Mold is on most of the walls, studs and rafters in the Bell building, City Engineer James Housten said during a presentation to the Redevelopment Agency last week. Remediation will be done in two phases: first, clean and demolish the walls, and then the roof and windows will be installed at which point the entire interior can be fogged.
The change-orders increase the $5.825-million contract for the Bell building to $6.173 million, which Housten said was still less than the $6.2 million in the current account for the project. The cost of parking construction, however, came in at a total of almost $1.6 million, including $815,000 for Lot A and $256,000 for Lot B, and another $507,000 for soft costs and contingency.
Lot A, where the amphitheater originally was planned, would have 99 spaces while Lot B would have 58 spaces, along with 16 remaining behind the Bell Building, for a total 173 spaces, almost as many as the 202 seats planned for the black box theater, Housten told commissioners last week.
Construction bids for the Bell building renovations also don’t include the soft costs for architect fees, $281,000; engineering fees, $260,000, and utilities, $25,000. In all, the project could need another $2.1 million, not including bond and legal costs, which is broken down in this Google spreadsheet.
At least one commissioner, Timothy Nash, seemed concerned during discussion of the costs possibly rising to $8 million or more for the projects. “That’s a lot of money,” he said.
If City Council approves financing next month, the city could bid the parking lots and break ground by August, Housten said. If all goes well, both the parking lots and black box theater would open sometime next spring. He reminded commissioners that the parking lot would be available for a lot of other uses, not just the Bell building, such as the Union County Performing Arts Center and downtown activities and restaurants.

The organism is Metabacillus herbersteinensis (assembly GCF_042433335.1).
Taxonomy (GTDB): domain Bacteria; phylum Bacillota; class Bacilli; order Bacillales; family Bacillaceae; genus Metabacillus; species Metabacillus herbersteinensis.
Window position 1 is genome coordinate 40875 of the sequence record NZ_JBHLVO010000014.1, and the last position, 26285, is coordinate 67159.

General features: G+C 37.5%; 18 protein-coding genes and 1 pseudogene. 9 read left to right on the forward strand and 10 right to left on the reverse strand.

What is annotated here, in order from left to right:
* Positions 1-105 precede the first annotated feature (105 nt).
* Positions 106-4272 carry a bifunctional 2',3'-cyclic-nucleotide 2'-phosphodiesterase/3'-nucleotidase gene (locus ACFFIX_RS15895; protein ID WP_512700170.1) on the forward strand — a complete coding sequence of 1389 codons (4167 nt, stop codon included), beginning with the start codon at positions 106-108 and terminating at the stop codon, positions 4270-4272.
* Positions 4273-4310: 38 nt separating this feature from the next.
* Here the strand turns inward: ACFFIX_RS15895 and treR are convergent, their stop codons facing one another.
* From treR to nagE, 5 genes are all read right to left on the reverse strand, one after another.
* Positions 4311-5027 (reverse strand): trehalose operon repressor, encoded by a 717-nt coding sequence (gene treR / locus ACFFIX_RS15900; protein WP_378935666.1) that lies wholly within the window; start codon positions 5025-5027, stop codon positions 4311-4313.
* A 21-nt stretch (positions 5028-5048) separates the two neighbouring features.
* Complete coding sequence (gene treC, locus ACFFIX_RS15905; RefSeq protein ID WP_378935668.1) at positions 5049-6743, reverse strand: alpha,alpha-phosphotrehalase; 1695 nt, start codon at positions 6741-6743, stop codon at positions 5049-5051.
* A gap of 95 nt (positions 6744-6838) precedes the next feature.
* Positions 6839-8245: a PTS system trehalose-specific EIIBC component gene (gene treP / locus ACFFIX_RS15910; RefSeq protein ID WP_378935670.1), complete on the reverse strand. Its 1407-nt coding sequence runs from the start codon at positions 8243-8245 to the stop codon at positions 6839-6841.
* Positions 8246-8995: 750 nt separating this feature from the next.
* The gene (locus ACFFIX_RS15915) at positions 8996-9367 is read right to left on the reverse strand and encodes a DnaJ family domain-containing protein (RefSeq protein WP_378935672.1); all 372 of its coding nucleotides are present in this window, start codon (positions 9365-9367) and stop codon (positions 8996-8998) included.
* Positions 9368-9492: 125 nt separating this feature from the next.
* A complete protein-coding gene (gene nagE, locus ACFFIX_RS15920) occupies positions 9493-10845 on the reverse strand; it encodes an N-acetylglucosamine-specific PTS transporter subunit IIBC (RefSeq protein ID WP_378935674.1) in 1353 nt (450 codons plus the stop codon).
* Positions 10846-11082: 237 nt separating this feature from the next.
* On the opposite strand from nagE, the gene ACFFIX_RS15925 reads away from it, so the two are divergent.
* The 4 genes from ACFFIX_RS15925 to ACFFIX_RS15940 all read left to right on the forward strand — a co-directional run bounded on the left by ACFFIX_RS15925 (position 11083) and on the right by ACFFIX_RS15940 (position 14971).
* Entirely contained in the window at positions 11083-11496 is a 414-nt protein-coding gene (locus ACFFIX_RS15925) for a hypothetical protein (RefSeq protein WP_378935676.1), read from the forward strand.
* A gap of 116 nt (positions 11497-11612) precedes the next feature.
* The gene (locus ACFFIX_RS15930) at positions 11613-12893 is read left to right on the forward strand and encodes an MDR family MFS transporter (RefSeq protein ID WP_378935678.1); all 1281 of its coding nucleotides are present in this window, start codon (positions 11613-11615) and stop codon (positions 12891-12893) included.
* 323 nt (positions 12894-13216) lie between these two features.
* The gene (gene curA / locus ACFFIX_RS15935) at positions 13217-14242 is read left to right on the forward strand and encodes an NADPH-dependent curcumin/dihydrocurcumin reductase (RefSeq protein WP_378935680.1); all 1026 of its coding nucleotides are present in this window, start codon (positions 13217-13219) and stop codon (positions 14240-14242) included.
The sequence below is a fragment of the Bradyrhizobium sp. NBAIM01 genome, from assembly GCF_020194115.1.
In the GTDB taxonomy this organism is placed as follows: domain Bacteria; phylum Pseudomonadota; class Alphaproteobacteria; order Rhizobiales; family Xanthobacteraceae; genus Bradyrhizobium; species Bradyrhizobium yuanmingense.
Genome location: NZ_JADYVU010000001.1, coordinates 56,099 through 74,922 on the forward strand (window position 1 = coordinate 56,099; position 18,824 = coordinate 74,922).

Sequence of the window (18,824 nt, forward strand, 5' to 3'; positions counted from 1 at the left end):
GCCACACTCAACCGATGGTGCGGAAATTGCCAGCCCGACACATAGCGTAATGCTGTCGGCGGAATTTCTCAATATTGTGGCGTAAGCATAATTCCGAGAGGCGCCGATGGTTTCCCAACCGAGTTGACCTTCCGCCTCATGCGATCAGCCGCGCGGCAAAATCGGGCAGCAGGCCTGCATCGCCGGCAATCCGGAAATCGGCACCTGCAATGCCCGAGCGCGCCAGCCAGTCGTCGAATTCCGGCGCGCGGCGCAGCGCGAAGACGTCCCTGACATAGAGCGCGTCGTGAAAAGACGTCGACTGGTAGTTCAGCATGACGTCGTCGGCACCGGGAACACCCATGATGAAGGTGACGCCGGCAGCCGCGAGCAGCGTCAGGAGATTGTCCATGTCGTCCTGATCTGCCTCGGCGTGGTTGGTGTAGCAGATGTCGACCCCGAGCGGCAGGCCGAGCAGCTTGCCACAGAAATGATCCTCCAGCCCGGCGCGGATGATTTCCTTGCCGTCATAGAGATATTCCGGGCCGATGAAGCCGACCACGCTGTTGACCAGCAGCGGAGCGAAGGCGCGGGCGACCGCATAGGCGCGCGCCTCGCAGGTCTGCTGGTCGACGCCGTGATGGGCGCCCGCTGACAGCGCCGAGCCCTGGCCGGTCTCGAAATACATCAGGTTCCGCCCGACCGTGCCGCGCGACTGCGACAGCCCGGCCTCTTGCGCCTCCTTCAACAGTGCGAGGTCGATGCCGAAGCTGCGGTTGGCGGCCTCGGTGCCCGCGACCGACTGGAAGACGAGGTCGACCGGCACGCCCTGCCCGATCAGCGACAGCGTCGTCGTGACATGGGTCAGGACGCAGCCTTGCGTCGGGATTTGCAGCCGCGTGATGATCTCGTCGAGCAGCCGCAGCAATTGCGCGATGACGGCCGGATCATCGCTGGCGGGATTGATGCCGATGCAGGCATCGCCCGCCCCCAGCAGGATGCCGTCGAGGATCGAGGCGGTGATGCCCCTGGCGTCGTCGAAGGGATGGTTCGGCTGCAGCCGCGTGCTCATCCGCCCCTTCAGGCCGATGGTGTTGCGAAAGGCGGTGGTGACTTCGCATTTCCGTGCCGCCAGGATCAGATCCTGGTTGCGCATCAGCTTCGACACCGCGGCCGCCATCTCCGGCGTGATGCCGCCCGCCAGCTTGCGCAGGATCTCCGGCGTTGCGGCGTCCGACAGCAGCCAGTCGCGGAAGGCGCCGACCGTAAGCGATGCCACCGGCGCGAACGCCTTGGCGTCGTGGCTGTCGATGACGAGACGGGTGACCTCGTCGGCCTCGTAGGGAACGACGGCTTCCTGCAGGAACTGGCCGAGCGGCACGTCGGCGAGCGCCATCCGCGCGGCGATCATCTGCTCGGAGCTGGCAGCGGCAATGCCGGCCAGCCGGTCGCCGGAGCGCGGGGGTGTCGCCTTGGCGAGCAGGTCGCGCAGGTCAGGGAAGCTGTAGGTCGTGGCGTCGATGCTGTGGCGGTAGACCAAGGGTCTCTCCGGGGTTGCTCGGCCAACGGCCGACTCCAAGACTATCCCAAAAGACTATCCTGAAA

The City Council last year approved an $8.5-million bond ordinance for construction of the Hamilton Street arts projects. The Redevelopment Agency in January decided to move forward with the black box theater and build temporary parking at the site of the proposed amphitheater.
The proposed 200-seat black box theater is often referred to as the Bell building simply because it was once a Bell Telephone facility. Eventually, the arts facilities planned on Hamilton Street within the Arts District will need a real name.
During a discussion and presentation about the projects to the Redevelopment Agency tonight, Redevelopment Director and City Administrator Peter Pelissier suggested that commissioners consider naming the facility in honor of former Mayor James Kennedy.
“At some point we need to name the building and refer to it as a complex,” he said. The former mayor would be a good tribute since he “has been behind this from the beginning,” Pelissier said, and continues this passion as executive director of the Rahway Arts District.
Kennedy served five terms as mayor, from 1990 until 2010, declining to seek re-election a year ago. “It was his vision to make Rahway an arts destination,” Pelissier said. “It would be a really appropriate facility to name for Jim Kennedy.”
Redevelopment Agency Vice Chairman Courtney Clarke said the agency would give it serious consideration.
The presentation to the Redevelopment Agency included approvals for change-orders to the black box theater construction bids, an update on the parking situation and a revised financial overview. A complete blog post on the presentation is forthcoming.